I wanted to share a few more of the entries that were submitted to the latest Work Stew writing contest. Even though Sharmyn McGraw’s “Dilly of a Typo” has already been published as this round’s winner, several other entrants have kindly given me permission to share their stories as well. First up is Iris Madelyn’s “Spider Drop.”
–Kate Gace Walton, Work Stew Editor
By Iris Madelyn
That’s all I could manage to say before the ambulance arrived. My right ankle lay limp next to my elbow and I could see the awkward bend of my broken shinbone. The sergeant was looking down at me from the roof of the building. Even from here, I could see the oh, shit in his eyes.
I’ve always had a problem keeping my mouth shut. So when I was told that the only way to succeed in the Marine Corps was to run fast and keep my mouth shut, I knew I only had a 50% chance of making it.
It was 1999, before war changed the way we trained and the way we entertained ourselves. We were going to perform a Spider Drop, a tactical technique used to safely jump from about three meters high. But on this occasion, it was sold to us as an ego-charged maneuver whereby a young and strapped marine attempts to scale down the side of a building – pretending it’s under siege – before plummeting to the ground with a tuck-and-roll…from two-stories up.
In hindsight, I can see the value of such an exercise. And as a career military woman, I understand all the rah-rah of jumping from buildings for training. But this January morning, it was just for fun. When Sergeant Tough Guy showed up looking for volunteers to go to the Urban Terrain Training Center on base, I raised my hand. The other option was to stay at my work station and monitor the colonel’s internet speed for the next ten hours.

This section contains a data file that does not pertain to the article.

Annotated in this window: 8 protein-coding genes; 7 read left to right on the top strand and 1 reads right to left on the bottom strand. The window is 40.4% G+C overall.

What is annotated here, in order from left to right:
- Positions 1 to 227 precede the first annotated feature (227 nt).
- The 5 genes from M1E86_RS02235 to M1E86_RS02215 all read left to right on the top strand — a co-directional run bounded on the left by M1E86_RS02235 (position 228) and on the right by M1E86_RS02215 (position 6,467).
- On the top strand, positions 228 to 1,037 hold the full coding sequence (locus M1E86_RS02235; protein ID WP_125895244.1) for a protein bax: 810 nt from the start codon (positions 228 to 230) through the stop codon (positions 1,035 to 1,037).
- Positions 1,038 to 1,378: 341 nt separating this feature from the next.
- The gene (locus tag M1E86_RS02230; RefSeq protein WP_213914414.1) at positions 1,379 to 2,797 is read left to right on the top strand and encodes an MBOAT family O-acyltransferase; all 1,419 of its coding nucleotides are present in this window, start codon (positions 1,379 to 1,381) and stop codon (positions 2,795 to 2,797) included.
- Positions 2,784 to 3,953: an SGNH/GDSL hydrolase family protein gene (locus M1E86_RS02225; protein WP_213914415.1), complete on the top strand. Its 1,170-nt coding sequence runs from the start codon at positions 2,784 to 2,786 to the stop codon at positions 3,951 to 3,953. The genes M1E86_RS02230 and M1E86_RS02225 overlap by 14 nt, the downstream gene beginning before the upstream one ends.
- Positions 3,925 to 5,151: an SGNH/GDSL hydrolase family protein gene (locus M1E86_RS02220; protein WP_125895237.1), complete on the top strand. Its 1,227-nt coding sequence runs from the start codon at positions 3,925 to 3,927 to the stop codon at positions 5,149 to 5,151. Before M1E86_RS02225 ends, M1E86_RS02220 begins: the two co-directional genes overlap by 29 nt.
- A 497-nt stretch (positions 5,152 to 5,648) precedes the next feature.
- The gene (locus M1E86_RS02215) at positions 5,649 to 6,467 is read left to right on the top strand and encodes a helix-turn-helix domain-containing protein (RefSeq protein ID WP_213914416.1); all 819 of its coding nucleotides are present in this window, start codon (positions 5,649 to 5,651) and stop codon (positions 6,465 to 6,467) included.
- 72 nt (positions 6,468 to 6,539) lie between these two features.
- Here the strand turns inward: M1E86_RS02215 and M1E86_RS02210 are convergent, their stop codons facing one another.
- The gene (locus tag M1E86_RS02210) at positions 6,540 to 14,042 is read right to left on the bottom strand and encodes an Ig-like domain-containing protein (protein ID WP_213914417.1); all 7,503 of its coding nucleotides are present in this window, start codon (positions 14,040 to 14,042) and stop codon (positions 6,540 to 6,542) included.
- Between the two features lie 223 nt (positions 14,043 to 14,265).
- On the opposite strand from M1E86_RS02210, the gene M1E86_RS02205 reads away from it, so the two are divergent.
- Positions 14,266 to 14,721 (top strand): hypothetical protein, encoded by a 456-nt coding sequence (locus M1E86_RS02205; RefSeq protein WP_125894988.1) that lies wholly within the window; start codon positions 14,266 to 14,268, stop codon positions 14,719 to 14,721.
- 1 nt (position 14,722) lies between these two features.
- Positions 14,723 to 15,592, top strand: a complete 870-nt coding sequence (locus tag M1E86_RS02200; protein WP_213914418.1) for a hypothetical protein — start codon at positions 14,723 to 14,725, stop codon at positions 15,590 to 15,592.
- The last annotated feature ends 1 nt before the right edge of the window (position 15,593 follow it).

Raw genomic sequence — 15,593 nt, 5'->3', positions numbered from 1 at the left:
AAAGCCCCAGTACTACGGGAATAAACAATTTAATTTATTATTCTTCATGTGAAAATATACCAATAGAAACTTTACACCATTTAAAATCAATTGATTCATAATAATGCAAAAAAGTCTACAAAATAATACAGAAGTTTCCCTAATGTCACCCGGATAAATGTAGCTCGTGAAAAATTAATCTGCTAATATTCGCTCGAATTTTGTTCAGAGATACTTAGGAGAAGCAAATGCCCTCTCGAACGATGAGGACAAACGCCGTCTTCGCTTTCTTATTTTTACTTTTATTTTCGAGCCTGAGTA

“Um, I think we’ll use this building,” the sergeant said pointing at an empty cinderblock shell of walls and doorways at the training center. Then there were private meetings with other sergeants and medics. There was more pointing and looking up and returning to the leadership huddle.
“Do they even know what the hell they’re doing?” I asked the young medic standing next to me. He’d been excluded from the planning huddle because of his low rank.
“Don’t start,” he said.
I waited in line with the medic and everyone else pending further instructions. Further instructions never came. We were all just shepherded up to the roof of the two-story structure. One by one, we were told how to Spider Drop then made to jump.
I voiced my concerns more than once but didn’t get much support. I wasn’t known for my blind obedience to orders.
“Sergeant, this building is too high.”
“Devil-dawg! Do you think you’re smarter than me? Always running your mouth. Get back in line.” The sergeant’s voice dissipated over the top of the building as he shook his head and walked away.
After four other marines had been injured during their attempts, I looked to the young medic again for support.
“Doc. For real, though. Doesn’t this shit seem too high? I mean, is this building made for jumping like this? It doesn’t make sense.”
“You expect things to make sense. That’s your real problem,” he chuckled. “You’ll be fine. Besides, sergeant’s not gonna be happy ’til we’ve all jumped and he’s got his kicks in for the day.”
I looked over at the sergeant and watched his wicked smiled as he yelled at the most recent victim over the building’s ledge. “Awe, c’mon! It’s just a little sprained ankle, devil-dawg. Rub some dirt on it.”
I knew for certain that he was insane. I wanted him to ask me again if I thought I was smarter than him.